February 08, 2014 /24-7PressRelease/
-- A new study out of the University of Oxford in England has found that those who suffer from a traumatic brain injury are at a higher risk of premature death. Researchers with the study ultimately call for increased monitoring of those who suffer these injuries to help watch for red flags that could signal a patient is at an increased risk of early death.
More information on the link between brain injury and premature death
This most recent study, titled Brain Injuries May Raise Risk of Early Death, was reviewed online by medical professionals with WebMD. According to the researchers' findings, victims are three times more likely to suffer from premature death than those who do not have a traumatic brain injury
The study focused on over 200,000 patients from Sweden who suffered from a traumatic brain injury between 1969 and 2009. Within this group, over 11,000 patients died prematurely with over 20 percent dying over six months after receiving the injury.
Importance of the study
Traumatic brain injuries can result from a variety of traumas, including car accidents, assaults, slip and fall accidents and workplace accidents. Whatever the cause of the injury, results from the study can help victims to receive the compensation they deserve to help cover the high cost of care and treatment.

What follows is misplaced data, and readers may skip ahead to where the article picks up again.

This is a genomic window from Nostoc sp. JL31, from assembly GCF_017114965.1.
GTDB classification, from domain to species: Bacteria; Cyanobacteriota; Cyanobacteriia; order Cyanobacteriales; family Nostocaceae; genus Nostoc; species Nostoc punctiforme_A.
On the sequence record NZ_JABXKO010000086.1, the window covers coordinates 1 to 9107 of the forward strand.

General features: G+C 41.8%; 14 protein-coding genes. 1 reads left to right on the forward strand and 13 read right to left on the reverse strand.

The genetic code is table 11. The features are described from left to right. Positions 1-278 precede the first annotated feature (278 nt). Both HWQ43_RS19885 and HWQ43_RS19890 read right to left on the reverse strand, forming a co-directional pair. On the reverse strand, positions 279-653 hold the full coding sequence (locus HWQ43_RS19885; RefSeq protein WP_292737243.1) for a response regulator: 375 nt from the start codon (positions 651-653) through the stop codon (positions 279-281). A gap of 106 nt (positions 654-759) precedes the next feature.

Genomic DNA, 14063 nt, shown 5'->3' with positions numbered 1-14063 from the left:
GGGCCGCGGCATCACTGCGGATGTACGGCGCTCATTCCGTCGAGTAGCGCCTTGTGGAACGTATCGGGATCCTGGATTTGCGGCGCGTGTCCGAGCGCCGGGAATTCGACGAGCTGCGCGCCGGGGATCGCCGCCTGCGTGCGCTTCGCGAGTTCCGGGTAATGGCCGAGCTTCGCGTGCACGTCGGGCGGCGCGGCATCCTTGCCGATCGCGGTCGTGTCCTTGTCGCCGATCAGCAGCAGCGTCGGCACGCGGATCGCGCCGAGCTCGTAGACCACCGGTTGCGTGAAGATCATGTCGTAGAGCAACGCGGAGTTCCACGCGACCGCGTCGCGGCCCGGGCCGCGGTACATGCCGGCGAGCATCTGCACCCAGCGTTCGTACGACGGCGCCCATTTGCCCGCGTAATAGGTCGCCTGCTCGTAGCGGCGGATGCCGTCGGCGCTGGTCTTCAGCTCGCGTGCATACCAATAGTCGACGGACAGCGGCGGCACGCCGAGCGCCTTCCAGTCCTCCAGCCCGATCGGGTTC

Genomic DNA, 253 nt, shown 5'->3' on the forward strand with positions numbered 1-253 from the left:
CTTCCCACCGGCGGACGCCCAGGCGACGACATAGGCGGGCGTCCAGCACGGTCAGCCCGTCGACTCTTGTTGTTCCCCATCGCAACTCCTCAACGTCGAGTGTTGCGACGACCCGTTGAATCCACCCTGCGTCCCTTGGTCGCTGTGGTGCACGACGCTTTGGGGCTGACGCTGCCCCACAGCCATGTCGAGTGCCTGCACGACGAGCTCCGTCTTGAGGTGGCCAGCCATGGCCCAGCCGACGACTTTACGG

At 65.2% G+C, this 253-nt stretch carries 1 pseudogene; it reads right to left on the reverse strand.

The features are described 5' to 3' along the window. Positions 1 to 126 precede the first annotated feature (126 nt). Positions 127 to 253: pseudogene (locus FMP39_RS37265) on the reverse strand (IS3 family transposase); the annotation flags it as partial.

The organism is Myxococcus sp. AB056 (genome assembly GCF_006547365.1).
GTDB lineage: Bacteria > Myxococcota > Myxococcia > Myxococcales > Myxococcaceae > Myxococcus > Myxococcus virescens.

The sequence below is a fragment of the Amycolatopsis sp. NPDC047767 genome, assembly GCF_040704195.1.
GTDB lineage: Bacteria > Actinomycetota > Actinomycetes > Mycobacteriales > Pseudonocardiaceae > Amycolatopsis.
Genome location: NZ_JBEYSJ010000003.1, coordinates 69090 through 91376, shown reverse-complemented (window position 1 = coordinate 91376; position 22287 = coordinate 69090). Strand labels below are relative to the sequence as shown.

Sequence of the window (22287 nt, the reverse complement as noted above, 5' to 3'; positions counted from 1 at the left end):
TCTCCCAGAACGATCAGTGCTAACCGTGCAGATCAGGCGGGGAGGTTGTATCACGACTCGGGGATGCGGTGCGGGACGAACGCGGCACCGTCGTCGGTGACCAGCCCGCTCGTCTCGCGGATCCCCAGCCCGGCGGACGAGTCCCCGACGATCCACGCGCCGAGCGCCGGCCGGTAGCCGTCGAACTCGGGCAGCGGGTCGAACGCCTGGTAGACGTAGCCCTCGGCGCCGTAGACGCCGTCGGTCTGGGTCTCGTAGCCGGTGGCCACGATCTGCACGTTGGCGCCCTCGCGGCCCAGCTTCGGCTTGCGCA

In particular, based on this study researchers are recommending increased monitoring of patients with these injuries for risk factors that could lead to early death. These risk factors include development of depression and potential suicidal thoughts. Having a monitoring system in place would allow medical professionals the opportunity to intervene before it is too late.
This is just one study in a growing group finding that the negative implications connected to brain injuries are much larger than initially thought. Previous studies have connected these injuries to an increased likelihood of developing degenerative diseases like dementia and Alzheimer's. In fact, a study conducted with the United States National Library of Medicine and National Institutes of Health found evidence of ongoing damage within the brain up to 18 years after the initial trauma.
Since professionals are still uncertain of the extent of damage connected to traumatic brain injuries, those who experience these injuries must take them seriously. If the injury is the result of another's negligent or reckless act, compensation may be available to help cover the cost of treatment. Contact an experienced traumatic brain injury lawyer to discuss your case and better ensure your legal rights and remedies are protected.
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